And Hitler apparently wanted a copy.
Did Henry Tandey Actually Spare Adolf Hitler?
The story itself does have some evidence that supports it. The Green Howards Museum has confirmed that a copy of the Matania painting was at Hitler’s retreat, indicating that the picture was important to him.
The museum also has a letter from Hitler’s adjutant, Fritz Wiedemann, thanking them profusely for sharing the image with the dictator: “The Führer is naturally very interested in things connected with his own war experiences. He was obviously moved when I showed him the picture.”
Despite this connection, Henry Tandey’s biographer, Dr. David Johnson, has cast doubt over the authenticity of the alleged encounter between Tandey and Hitler. He points out that the soldier who spared Hitler’s life would have likely been covered in mud and blood, which would make it difficult for the dictator to recognize his likeness in the painting or even in a photograph.
Johnson also points out that Hitler’s unit had been moved about 50 miles north of Tandey’s 11 days before the purported encounter happened on September 28, 1918. Plus, papers from the Bavarian State Archive indicate that Hitler was on leave between September 25th and September 27th. Johnson says this means that Hitler was likely on leave on the 28th as well — or just returning to his unit, which was still far away from Tandey’s.
Was it possible that Hitler had accidentally identified the wrong man who saved him? Or had he fabricated the story? Johnson believes it’s the latter.
As Johnson put it in The History Press, “Hitler was intent on impressing upon the German people that he had been saved for a greater purpose, namely restoring Germany to what he saw as its true position in the world.”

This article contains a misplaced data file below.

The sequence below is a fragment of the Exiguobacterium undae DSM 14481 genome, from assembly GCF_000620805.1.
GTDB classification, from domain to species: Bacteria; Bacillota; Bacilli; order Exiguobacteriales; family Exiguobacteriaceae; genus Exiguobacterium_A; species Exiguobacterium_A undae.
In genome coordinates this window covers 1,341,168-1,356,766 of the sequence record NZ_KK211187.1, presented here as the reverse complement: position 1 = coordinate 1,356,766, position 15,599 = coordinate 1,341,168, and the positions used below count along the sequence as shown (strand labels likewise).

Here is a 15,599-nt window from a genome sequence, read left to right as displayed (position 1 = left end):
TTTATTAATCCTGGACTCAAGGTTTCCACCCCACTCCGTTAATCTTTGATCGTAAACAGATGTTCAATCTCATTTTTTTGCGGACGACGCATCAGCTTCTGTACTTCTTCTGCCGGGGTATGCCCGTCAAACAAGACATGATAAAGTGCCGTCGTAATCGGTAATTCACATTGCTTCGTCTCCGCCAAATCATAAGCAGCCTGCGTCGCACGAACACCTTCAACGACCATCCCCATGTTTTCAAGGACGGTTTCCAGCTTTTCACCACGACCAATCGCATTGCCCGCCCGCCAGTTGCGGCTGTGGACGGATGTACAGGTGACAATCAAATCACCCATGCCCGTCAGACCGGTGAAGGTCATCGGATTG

Johnson added, “The story sounded so much better if it was embellished by the claim that the man concerned was the most decorated private soldier to survive the First World War rather than some anonymous, yet still heroic, Tommy whose bravery had not attracted the same attention.”
Henry Tandey’s Response To The Allegations
Henry Tandey probably first heard about Hitler’s story in 1938 after another officer told him about Chamberlain’s conversation with the dictator.
Tandey confirmed that he had spared soldiers on September 28, 1918, but he was unsure whether Hitler was one of them. According to the BBC, he was quoted in an August 1939 edition of the Coventry Herald saying, “According to them, I’ve met Adolf Hitler. Maybe they’re right, but I can’t remember him.”
But just one year later, in 1940, Tandey appeared to accept the story about him sparing Hitler as fact. He was then quoted saying, “If only I had known what he would turn out to be. When I saw all the people and women and children he had killed and wounded, I was sorry to God I let him go.”
Because of this quote, some people are convinced that Tandey’s encounter with Hitler really happened. However, this quote came shortly after Tandey’s home had been bombed by the Luftwaffe, so it’s possible that he was simply feeling emotional about seeing his neighborhood destroyed.
In addition, Tandey never spoke publicly about the alleged incident again. Johnson has pointed out that the story about Tandey sparing Hitler only seemed to resurface after Tandey died at age 86 on December 20, 1977.
It can never be confirmed whether Hitler’s claims were valid. But what can be confirmed is that Tandey was one of the most remarkable soldiers of World War I. From his courage in battle to his code of conduct that prevented him from shooting a wounded man, it’s no wonder why he earned so many accolades.
Perhaps that’s what he should be remembered for.
After reading about Henry Tandey, see some of the most haunting photos from World War I. Then, check out World War I posters from the U.S. government that reveal the roots of modern propaganda.